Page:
SingHealth researchers conducting trials on drug to treat dengue

In 2020, Singapore saw its largest dengue outbreak, with 35,315 infected and at least 29 dying from it. PHOTO: ST FILE

SINGAPORE - Researchers here are conducting clinical trials on a first-of-its-kind drug which, if successful, could treat dengue.

Professor Jenny Low, deputy clinical and scientific director at SingHealth Investigational Medicine Unit (IMU), which is running the trials, told The Straits Times that there is currently no drug to treat dengue specifically.

Instead, treatment focuses on supporting patients and treating the symptoms of dengue, such as fever and pain.

The new experimental drug works by preventing two proteins from the dengue virus - known as NS3 and NS4B - from interacting.

These proteins play a key role in allowing the virus to reproduce, said Prof Low, who is also senior consultant at the Singapore General Hospital's Department of Infectious Diseases, on Tuesday (Jan 18).

She added: "When dengue gets into our blood through an infected mosquito, it will attack our immune cells and start to multiply. So we hope the drug will stop the virus from multiplying, attacking more and more cells, causing damage to various organs… and resulting in complications we see in acute dengue infection."

Typical symptoms of dengue include fever, severe headache, nausea, vomiting and mild bleeding from the nose or gums.

In rare cases, dengue may progress to dengue haemorrhagic fever or dengue shock syndrome, which can lead to death.

The drug, which has a compound name of JNJ-64281802, was developed by Janssen Pharmaceuticals, and data on how it works was first published in scientific journal Nature on Oct 6 last year.

It is administered orally in liquid form for five days, and is meant to be used as an intervention in the early stages of dengue.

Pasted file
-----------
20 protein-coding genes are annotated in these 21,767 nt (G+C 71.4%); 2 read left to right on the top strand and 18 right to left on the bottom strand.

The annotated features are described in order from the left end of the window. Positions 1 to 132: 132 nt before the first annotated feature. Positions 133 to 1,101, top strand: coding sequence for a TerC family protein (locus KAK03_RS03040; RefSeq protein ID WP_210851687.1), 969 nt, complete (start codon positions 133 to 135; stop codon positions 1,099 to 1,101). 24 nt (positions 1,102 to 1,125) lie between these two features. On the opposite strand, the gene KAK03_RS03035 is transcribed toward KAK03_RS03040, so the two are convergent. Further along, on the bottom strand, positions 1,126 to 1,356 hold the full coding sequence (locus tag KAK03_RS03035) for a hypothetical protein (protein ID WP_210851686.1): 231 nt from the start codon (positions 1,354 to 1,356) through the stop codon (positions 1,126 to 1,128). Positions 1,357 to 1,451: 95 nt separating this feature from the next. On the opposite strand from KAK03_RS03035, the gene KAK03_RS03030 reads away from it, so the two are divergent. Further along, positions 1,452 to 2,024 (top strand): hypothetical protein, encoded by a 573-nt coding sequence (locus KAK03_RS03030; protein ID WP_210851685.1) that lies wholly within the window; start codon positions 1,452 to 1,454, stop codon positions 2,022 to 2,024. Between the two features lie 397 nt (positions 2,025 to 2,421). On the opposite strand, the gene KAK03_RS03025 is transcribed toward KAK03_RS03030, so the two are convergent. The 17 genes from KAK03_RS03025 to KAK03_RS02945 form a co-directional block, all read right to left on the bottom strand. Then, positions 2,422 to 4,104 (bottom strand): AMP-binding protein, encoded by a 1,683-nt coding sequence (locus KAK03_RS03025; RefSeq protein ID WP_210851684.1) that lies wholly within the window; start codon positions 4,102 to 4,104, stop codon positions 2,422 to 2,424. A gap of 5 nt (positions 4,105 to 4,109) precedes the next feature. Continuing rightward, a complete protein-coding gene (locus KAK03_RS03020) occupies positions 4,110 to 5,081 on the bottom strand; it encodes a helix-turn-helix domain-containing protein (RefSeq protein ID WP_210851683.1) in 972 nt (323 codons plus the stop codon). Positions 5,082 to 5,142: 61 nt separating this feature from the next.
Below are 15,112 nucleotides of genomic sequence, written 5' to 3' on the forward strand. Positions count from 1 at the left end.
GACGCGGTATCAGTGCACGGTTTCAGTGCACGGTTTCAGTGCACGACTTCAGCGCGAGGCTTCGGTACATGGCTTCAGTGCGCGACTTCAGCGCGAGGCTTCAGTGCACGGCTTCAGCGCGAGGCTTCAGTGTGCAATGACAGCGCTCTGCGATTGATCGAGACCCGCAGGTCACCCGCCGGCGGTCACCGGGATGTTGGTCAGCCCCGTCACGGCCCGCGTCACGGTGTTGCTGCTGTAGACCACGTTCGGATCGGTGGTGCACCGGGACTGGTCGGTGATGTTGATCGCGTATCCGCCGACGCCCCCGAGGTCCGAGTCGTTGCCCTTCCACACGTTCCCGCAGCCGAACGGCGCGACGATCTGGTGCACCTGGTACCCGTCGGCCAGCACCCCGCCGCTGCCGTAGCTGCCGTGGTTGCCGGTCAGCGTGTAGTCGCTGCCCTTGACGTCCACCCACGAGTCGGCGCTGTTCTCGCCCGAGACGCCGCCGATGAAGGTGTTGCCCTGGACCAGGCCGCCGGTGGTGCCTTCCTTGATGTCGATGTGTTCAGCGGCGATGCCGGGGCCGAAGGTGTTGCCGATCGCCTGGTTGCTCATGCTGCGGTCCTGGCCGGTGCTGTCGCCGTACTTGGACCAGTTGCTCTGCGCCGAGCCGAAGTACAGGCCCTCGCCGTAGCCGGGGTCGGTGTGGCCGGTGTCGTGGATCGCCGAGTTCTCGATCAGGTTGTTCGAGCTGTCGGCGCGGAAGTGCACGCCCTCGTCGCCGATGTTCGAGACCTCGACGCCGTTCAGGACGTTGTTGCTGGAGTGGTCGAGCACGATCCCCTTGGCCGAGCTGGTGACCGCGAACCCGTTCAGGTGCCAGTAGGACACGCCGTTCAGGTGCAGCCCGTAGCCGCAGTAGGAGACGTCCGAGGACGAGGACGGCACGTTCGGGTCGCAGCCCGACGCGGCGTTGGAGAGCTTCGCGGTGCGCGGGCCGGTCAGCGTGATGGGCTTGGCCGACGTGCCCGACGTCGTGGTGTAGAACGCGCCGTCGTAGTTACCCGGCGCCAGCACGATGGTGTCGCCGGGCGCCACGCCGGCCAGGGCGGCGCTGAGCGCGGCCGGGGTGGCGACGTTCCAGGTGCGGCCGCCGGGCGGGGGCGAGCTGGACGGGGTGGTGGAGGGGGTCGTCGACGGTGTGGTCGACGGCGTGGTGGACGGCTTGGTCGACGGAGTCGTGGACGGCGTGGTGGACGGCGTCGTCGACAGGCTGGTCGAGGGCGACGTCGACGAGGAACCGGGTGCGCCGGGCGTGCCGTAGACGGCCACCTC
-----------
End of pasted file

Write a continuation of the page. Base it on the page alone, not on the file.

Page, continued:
The study, called Deng-I, will see 150 participants who are confirmed to be infected with dengue receiving standard treatment for the virus.

For five days, half of them will be given the new drug, while the other half will be given a placebo. They will be monitored to see how their conditions progress.

Prof Low said that all patients in the study will be reimbursed for their time and will receive the best current standard of care, regardless of whether they are given the placebo or drug.

Participants must be aged 21 to 55, had symptoms appearing no more than 48 hours before they enrol in the trial, and must not be pregnant.

Those who wish to participate may contact SingHealth IMU on 9622-5342, or send an e-mail to

Prof Low said it is hard to tell when the drug may be ready, but noted that Covid-19 has shown that the process of developing new drugs can be streamlined and accelerated.

She added that if all goes well, the drug could possibly be ready in three to five years.

"Dengue will never go away. If anything, our problem with dengue will only get worse because of global warming and urbanisation," said Prof Low.

In 2020, Singapore saw its largest dengue outbreak, with 35,315 infected and at least 29 dying from it.

Prof Low added: "It's not a trivial disease, and the faster we get a therapeutic to treat dengue the better it will be for Singapore and the rest of the region."

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